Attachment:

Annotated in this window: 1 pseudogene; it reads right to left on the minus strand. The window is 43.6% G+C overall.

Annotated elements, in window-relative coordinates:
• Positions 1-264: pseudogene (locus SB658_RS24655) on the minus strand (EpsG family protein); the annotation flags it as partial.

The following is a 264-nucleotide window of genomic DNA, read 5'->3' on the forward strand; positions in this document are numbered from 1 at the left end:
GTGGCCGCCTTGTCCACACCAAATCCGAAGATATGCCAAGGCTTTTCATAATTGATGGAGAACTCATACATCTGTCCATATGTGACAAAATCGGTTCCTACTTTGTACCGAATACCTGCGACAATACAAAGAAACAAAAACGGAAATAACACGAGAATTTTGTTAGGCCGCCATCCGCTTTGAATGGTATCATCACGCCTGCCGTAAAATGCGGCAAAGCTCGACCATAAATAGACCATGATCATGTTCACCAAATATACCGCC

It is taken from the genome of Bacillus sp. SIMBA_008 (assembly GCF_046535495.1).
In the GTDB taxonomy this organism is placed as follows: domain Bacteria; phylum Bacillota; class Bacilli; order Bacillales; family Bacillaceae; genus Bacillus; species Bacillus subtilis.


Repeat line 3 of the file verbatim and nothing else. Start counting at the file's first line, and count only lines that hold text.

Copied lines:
• Positions 1-264: pseudogene (locus SB658_RS24655) on the minus strand (EpsG family protein); the annotation flags it as partial.